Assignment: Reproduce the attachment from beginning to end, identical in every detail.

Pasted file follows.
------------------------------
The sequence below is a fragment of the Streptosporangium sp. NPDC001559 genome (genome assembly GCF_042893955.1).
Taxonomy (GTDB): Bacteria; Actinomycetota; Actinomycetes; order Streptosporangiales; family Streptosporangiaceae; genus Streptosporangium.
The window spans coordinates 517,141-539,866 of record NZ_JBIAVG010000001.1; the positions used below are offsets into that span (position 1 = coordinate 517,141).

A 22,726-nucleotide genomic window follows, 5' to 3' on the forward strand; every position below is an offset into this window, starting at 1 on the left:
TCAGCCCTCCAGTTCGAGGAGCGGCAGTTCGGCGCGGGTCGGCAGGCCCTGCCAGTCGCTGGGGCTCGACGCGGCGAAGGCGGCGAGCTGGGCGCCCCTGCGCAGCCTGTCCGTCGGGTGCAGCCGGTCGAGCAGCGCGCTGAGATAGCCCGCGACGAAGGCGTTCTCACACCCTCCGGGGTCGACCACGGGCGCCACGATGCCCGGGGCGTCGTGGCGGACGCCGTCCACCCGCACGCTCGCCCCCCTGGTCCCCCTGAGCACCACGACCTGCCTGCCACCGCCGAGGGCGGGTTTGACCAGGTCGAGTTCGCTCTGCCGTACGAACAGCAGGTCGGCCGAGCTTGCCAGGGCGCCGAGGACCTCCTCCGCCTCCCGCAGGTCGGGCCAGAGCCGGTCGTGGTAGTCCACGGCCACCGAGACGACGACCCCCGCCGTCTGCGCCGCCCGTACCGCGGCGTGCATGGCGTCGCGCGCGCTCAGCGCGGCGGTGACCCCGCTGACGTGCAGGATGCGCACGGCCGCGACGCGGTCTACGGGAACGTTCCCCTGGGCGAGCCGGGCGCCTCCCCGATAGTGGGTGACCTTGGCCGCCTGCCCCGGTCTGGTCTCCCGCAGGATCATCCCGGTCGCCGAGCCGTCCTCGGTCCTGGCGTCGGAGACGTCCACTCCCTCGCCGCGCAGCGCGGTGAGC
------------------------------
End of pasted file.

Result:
The sequence below is a fragment of the Streptosporangium sp. NPDC001559 genome (genome assembly GCF_042893955.1).
Taxonomy (GTDB): Bacteria; Actinomycetota; Actinomycetes; order Streptosporangiales; family Streptosporangiaceae; genus Streptosporangium.
The window spans coordinates 517,141-539,866 of record NZ_JBIAVG010000001.1; the positions used below are offsets into that span (position 1 = coordinate 517,141).

A 22,726-nucleotide genomic window follows, 5' to 3' on the forward strand; every position below is an offset into this window, starting at 1 on the left:
TCAGCCCTCCAGTTCGAGGAGCGGCAGTTCGGCGCGGGTCGGCAGGCCCTGCCAGTCGCTGGGGCTCGACGCGGCGAAGGCGGCGAGCTGGGCGCCCCTGCGCAGCCTGTCCGTCGGGTGCAGCCGGTCGAGCAGCGCGCTGAGATAGCCCGCGACGAAGGCGTTCTCACACCCTCCGGGGTCGACCACGGGCGCCACGATGCCCGGGGCGTCGTGGCGGACGCCGTCCACCCGCACGCTCGCCCCCCTGGTCCCCCTGAGCACCACGACCTGCCTGCCACCGCCGAGGGCGGGTTTGACCAGGTCGAGTTCGCTCTGCCGTACGAACAGCAGGTCGGCCGAGCTTGCCAGGGCGCCGAGGACCTCCTCCGCCTCCCGCAGGTCGGGCCAGAGCCGGTCGTGGTAGTCCACGGCCACCGAGACGACGACCCCCGCCGTCTGCGCCGCCCGTACCGCGGCGTGCATGGCGTCGCGCGCGCTCAGCGCGGCGGTGACCCCGCTGACGTGCAGGATGCGCACGGCCGCGACGCGGTCTACGGGAACGTTCCCCTGGGCGAGCCGGGCGCCTCCCCGATAGTGGGTGACCTTGGCCGCCTGCCCCGGTCTGGTCTCCCGCAGGATCATCCCGGTCGCCGAGCCGTCCTCGGTCCTGGCGTCGGAGACGTCCACTCCCTCGCCGCGCAGCGCGGTGAGC